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Chapter 7

PSYC 365 Chapter Notes - Chapter 7: Sexual Objectification, Sexual Attraction, Discrimination Learning


Department
Psychology
Course Code
PSYC 365
Professor
Jebens
Chapter
7

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Chapter 7: Infancy to Old Age- Development Across the Lifespan
INFANCY
-Two main motives in investigations of infant gender differences:
1) Gender differences due to biological factors no time for gender-role socialization
yet
2) Important to study the way parents treat infants to check for differences in treatment
-No gender differences, but there are gender similarities for most behaviors
-Boys and girls are equally sociable
-Some early gender differences:
-Activity level boys have higher activity, but the difference is small in infants,
medium in preschoolers, and large in older children
-Temperament (the part of your personality you’re born with)
-Girls = better at inhibitory control, medium-sized difference
-Girls = more perceptual sensitivity, medium-sized difference
-Adults’ treatment of infants (in U.S. and Western nations)
-Mothers estimate how steep a slope their infant could successfully crawl down
(Mondschein et al., 2000)
-Parents have different expectations for sons and daughters
-Parents influence infants and infants influence parents
-Baby X Study (Seavey et al., 1975) studied interactions between adults and infants
(1/3 told baby was a boy, 1/3 told baby was a girl, 1/3 not told any gender)
-Most people thought baby was a boy due to strength of grasp or lack of hair
-We “make up” a gender when we don’t know for sure
-Gender learning
-Infants can distinguish female and male voices by 6 months
-9-11 months, infants can distinguish male and female faces
-Researchers use habituation paradigm
CHILDHOOD
-Gender learning
-Acquired gender identity by age 2
-Can label other kids as boys/girls by age 3
-Identify angry characters as male
-Associate certain occupations with men/women by kindergarten-age
-Kohlberg’s cognitive-developmental theory once children have a concept of gender
identity, they self-socialize gender self-socialization model (children’s identity, their
gender stereotypes, and their gender self-perceptions all influence each other as children
develop)
-Stereotype emulation links these three processes the more children identify
with their gender, the more they view themselves as having the qualities specified
by stereotypes about their gender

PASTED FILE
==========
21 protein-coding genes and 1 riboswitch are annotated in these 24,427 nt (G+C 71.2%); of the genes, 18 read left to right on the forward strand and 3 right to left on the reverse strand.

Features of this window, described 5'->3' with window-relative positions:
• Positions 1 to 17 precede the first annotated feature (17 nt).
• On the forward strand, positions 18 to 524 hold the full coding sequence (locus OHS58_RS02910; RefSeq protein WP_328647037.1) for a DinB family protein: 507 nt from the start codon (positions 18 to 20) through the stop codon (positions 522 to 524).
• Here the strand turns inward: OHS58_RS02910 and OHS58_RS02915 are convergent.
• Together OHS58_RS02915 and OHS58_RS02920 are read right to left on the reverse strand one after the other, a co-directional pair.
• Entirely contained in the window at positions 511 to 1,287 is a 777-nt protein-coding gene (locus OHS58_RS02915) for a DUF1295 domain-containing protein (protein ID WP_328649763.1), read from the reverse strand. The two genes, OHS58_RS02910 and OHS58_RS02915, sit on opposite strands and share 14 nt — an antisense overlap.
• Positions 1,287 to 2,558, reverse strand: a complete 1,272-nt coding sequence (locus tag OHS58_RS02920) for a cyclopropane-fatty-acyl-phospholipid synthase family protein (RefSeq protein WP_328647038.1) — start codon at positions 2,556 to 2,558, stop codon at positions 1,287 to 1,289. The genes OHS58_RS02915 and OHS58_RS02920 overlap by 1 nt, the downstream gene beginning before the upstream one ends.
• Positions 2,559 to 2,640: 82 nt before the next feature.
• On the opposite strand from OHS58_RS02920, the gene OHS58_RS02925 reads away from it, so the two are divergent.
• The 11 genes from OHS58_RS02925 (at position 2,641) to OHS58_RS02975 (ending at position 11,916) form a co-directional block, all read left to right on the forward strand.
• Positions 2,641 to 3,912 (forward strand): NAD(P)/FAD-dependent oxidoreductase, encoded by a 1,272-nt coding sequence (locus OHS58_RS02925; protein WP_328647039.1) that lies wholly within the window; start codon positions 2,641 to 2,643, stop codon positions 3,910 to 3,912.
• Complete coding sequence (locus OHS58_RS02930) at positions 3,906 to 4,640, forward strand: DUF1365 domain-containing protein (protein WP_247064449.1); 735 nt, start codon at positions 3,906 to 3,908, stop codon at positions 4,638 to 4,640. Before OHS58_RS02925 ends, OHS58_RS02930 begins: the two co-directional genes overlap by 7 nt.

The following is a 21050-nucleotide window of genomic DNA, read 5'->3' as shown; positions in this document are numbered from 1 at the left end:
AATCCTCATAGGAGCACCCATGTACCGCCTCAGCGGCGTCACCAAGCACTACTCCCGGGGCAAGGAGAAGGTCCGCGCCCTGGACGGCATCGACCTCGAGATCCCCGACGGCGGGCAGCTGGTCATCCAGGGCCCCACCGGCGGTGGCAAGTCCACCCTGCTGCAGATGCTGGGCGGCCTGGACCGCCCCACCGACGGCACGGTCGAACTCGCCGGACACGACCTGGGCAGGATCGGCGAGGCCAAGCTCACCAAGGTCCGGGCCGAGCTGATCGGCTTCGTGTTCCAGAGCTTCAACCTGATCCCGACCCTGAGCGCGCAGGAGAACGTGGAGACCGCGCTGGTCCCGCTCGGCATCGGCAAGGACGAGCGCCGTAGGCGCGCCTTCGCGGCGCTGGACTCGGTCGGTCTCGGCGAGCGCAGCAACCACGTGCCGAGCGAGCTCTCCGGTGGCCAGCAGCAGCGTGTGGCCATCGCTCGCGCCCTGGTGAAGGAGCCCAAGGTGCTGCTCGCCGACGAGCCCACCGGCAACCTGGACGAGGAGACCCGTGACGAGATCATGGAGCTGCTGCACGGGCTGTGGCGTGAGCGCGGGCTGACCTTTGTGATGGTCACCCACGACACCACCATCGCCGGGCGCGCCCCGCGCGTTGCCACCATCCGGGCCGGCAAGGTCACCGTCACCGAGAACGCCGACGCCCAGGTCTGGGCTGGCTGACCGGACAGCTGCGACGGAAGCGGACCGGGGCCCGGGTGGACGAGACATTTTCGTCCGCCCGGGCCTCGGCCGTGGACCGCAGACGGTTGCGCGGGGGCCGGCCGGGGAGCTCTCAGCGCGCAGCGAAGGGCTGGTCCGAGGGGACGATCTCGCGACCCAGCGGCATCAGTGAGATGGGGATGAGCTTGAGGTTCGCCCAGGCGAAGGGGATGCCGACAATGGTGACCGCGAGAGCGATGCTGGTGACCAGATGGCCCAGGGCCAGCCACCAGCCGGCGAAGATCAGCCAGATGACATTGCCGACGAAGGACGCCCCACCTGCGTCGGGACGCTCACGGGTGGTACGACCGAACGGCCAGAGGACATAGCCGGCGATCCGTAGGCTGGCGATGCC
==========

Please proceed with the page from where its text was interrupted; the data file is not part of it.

-Identity construction the more children engage in gender-stereotyped
activities, the more identified with their own gender they become
-Gender discrimination learning
-Gender differences
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-Toy/game preference children ages 2-3 have strong preference for gender-typed toys
and same-gender playmates
-Girls prefer dolls, arts/crafts, and fashion
-Boys prefer guns and transportation toys
-Aggressive behavior found around age 2
-Boys more aggressive than girls
-Socialization = the process by which society conveys to the individual its expectations for
his/her behavior, values, and beliefs
-Parents influence their children’s development in four ways:
1) Channeling parents create gendered world for their child through toys they
purchase and activities they choose, the way they decorate their bedroom, etc.
2) Differential treatment parents behave differently toward sons compared
with daughters
3) Direct instruction parents tell children how they should behave
4) Modeling parents demonstrate gendered behavior for their children
-Mothers use more supportive speech with daughters than with sons creates greater
emphasis for daughters on verbal interactions/relationships
-Parents play differently with sons compared with daughters
-Engage in more pretend play with girls
-Fathers engage in more physical play with sons than with daughters
-Schools contribute to gender-role stereotypes
-Teachers praise girls for decorous conduct and boys for good academic
performance
-When making mistakes, boys given more precise feedback/encouraged to keep
trying; girls told not to worry about the mistake and teachers spend less time with
them suggesting new approaches
-(Hilliard & Liben, 2010) measured gender salience in the classroom vs. none
-High gender salience significantly increased gender stereotypes, less
positive ratings of other-gender peers, and decreased play with other-
gender peers
-Media
-Almost all toys = gender specific
-Mixed gender groups shown in only 19% of commercials
-Video games = extreme gender stereotyping violence against women
-(Pike & Jennings, 2005) after children viewed certain TV commercials, asked
to sort toys into section for boys, girls, and both
-Traditionally-raised children = more likely to have gender stereotypes for
toys; nontraditional condition = more likely to say toys were for boys and
girls
-Amount of TV-viewing = correlated with acceptance of gender stereotypes
-The Gender Segregation Effect
-By age 3, children have a tendency to seek out/play with other children of their
own gender and avoid playing with children of the other gender
-Tendency grows stronger as children age
-Boys’ play = rougher, involves more risk, confrontation, and strives for
dominance
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